The Chinese government plans to judge the trustworthiness of its 1.3 billion residents with its Social Credit Score

On june 14, 2014, the state council of china published an ominous-sounding document called “Planning Outline for the Construction of a Social Credit System”. In the way of Chinese policy documents, it was a lengthy and rather dry affair, but it contained a radical idea. What if there was a national trust score that rated the kind of citizen you were? Imagine a world where many of your daily activities were constantly monitored and evaluated: what you buy at the shops and online; where you are at any given time; who your friends are and how you interact with them; how many hours you spend watching content or playing video games; and what bills and taxes you pay (or not). It’s not hard to picture, because most of that already happens, thanks to all those data-collecting behemoths like Google, Facebook and Instagram or health-tracking apps such as Fitbit. But now imagine a system where all these behaviours are rated as either positive or negative and distilled into a single number, according to rules set by the government. That would create your Citizen Score and it would tell everyone whether or not you were trustworthy. Plus, your rating would be publicly ranked against that of the entire population and used to determine your eligibility for a mortgage or a job, where your children can go to school – or even just your chances of getting a date.

A futuristic vision of Big Brother out of control? No, it’s already getting underway in China, where the government is developing the Social Credit System (SCS) to rate the trustworthiness of its 1.3 billion citizens. The Chinese government is pitching the system as a desirable way to measure and enhance “trust” nationwide and to build a culture of “sincerity”. As the policy states, “It will forge a public opinion environment where keeping trust is glorious. It will strengthen sincerity in government affairs, commercial   sincerity, social sincerity and theconstruction of judicial credibility.”Others are less sanguine about itswider purpose. “It is very ambitiousin both depth and scope, includingscrutinising individual behaviourand what books people are reading. It’s Amazon’s consumer tracking with an Orwellian political twist,” is how Johan Lagerkvist, a Chinese internet specialist at the Swedish Institute of International Affairs, described the social credit system. Rogier Creemers, a post-doctoral scholar specialising in Chinese law and governance at the Van Vollenhoven Institute at Leiden University, who published a comprehensive translation of the plan, compared it to “Yelp reviews with the nanny  state watching over your shoulder”.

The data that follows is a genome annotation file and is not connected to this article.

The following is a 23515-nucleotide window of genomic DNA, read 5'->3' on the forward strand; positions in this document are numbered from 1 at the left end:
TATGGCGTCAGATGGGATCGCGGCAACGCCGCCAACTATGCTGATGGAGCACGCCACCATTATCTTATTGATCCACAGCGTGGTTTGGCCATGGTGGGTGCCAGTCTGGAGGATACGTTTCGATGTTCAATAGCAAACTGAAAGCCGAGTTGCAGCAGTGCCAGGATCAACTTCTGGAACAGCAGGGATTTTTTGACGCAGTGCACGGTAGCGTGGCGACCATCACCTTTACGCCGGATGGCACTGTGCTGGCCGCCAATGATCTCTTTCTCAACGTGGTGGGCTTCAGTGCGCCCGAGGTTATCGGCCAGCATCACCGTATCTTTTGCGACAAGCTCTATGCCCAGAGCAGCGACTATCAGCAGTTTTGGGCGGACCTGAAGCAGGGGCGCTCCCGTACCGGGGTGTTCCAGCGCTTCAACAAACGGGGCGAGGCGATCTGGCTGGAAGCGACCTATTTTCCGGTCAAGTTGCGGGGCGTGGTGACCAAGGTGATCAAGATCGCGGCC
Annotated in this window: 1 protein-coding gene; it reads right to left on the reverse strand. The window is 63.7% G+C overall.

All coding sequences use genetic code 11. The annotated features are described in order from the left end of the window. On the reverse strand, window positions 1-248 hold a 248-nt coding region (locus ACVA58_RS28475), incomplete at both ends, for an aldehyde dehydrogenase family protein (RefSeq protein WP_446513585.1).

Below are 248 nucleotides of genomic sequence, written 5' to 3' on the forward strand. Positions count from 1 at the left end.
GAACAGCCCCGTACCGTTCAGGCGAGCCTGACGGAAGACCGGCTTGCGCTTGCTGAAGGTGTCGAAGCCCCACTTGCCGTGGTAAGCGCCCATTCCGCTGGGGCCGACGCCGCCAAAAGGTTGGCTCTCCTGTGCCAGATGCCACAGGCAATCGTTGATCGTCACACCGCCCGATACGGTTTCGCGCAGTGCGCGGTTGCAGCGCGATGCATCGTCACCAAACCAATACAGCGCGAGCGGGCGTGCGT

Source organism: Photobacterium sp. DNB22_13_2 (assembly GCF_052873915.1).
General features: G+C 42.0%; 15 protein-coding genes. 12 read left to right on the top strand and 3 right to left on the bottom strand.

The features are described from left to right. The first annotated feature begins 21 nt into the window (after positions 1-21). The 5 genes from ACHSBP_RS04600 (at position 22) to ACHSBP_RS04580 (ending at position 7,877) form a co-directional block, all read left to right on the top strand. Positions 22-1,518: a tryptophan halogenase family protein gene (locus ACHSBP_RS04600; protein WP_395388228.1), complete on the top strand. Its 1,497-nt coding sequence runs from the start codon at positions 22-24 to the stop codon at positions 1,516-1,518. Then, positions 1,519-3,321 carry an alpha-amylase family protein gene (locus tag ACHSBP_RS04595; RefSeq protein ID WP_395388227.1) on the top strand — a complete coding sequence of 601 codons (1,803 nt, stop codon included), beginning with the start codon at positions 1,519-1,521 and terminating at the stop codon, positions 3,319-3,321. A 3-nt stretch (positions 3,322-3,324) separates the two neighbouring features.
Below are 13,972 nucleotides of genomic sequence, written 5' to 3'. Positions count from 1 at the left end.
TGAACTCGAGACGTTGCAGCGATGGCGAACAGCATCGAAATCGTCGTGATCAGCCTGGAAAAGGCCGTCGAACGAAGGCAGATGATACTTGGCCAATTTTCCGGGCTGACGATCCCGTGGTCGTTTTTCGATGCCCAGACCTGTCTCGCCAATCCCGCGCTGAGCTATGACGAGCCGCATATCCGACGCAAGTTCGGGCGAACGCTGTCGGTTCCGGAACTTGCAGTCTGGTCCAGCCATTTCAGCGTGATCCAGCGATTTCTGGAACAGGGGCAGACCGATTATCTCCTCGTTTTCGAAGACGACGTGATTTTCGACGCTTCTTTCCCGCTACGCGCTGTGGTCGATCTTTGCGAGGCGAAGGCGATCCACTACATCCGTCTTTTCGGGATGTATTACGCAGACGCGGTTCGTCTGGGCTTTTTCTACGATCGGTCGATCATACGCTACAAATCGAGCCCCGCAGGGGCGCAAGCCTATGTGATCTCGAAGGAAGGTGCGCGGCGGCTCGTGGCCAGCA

For now, technically, participating in China’s Citizen Scores is voluntary. But by 2020 it will be mandatory. The behaviour of every single citizen and legal person (which includes every company or other entity) in China will be rated and ranked, whether they like it or not.

Prior to its national roll-out in 2020, the Chinese government is taking a watch-and-learn approach. In this marriage between communist oversight and capitalist can-do, the government has given a licence to eight private companies to come up with systems and algorithms for social credit scores. Predictably, data giants currently run two of the best-known projects.

The first is with China Rapid Finance, a partner of the socialnetwork behemoth Tencent and developer of the messaging app WeChat with more than 850 million active users. The other, Sesame Credit, is run by the Ant Financial Services Group (AFSG), an affiliate company of Alibaba. Ant Financial sells insurance products and provides loans to small- to medium-sized businesses. However, the real star of Ant is AliPay, its payments arm that people use not only to buy things online, but also for restaurants, taxis, school fees, cinema tickets and even to transfer money to each other. Sesame Credit has also teamed up with other data-generating platforms, such as Didi Chuxing, the ride-hailing company that was Uber’s main competitor in China before it acquired the American company’s Chinese operations in 2016, and Baihe, the country’s largest online matchmaking service. It’s not hard to see how that all adds up to gargantuan amounts of big data that Sesame Credit can tap into to assess how people behave and rate them accordingly. So just how are people rated? Individuals on Sesame Credit are measured by a score ranging between 350 and 950 points. Alibaba does not divulge the “complex algorithm” it uses to calculate the number but they do reveal the five factors taken into account. The first is credit history. For example, does the citizen pay their electricity or phone bill on time? Next is fulfilment capacity, which it defines in its guidelines as “a user’s ability to fulfil his/her contract obligations”. The third factor is personal characteristics, verifying personal information such as someone’s mobile phone number and address. But the fourth category, behaviour and preference, is where it gets interesting.